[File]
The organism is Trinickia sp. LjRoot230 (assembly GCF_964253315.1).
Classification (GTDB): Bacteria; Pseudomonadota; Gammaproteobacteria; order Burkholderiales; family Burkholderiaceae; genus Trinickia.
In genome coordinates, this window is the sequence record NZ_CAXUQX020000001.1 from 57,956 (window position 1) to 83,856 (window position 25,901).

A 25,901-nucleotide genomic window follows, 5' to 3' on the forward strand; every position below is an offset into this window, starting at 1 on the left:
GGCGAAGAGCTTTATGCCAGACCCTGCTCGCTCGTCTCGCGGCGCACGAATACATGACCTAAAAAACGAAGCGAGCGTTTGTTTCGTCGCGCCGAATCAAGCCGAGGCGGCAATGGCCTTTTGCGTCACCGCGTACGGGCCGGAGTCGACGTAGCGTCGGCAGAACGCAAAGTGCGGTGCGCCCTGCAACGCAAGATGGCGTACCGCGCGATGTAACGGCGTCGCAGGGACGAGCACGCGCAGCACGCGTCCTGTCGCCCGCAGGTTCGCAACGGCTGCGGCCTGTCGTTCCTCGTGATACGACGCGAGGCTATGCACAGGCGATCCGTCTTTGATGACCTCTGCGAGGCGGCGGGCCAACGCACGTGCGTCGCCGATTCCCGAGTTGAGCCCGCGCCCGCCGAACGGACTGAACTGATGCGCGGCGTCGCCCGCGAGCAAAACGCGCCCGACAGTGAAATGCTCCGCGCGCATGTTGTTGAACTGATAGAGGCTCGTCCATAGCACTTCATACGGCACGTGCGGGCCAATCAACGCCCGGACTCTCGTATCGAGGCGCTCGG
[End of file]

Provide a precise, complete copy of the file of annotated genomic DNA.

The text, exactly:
The organism is Trinickia sp. LjRoot230 (assembly GCF_964253315.1).
Classification (GTDB): Bacteria; Pseudomonadota; Gammaproteobacteria; order Burkholderiales; family Burkholderiaceae; genus Trinickia.
In genome coordinates, this window is the sequence record NZ_CAXUQX020000001.1 from 57,956 (window position 1) to 83,856 (window position 25,901).

A 25,901-nucleotide genomic window follows, 5' to 3' on the forward strand; every position below is an offset into this window, starting at 1 on the left:
GGCGAAGAGCTTTATGCCAGACCCTGCTCGCTCGTCTCGCGGCGCACGAATACATGACCTAAAAAACGAAGCGAGCGTTTGTTTCGTCGCGCCGAATCAAGCCGAGGCGGCAATGGCCTTTTGCGTCACCGCGTACGGGCCGGAGTCGACGTAGCGTCGGCAGAACGCAAAGTGCGGTGCGCCCTGCAACGCAAGATGGCGTACCGCGCGATGTAACGGCGTCGCAGGGACGAGCACGCGCAGCACGCGTCCTGTCGCCCGCAGGTTCGCAACGGCTGCGGCCTGTCGTTCCTCGTGATACGACGCGAGGCTATGCACAGGCGATCCGTCTTTGATGACCTCTGCGAGGCGGCGGGCCAACGCACGTGCGTCGCCGATTCCCGAGTTGAGCCCGCGCCCGCCGAACGGACTGAACTGATGCGCGGCGTCGCCCGCGAGCAAAACGCGCCCGACAGTGAAATGCTCCGCGCGCATGTTGTTGAACTGATAGAGGCTCGTCCATAGCACTTCATACGGCACGTGCGGGCCAATCAACGCCCGGACTCTCGTATCGAGGCGCTCGG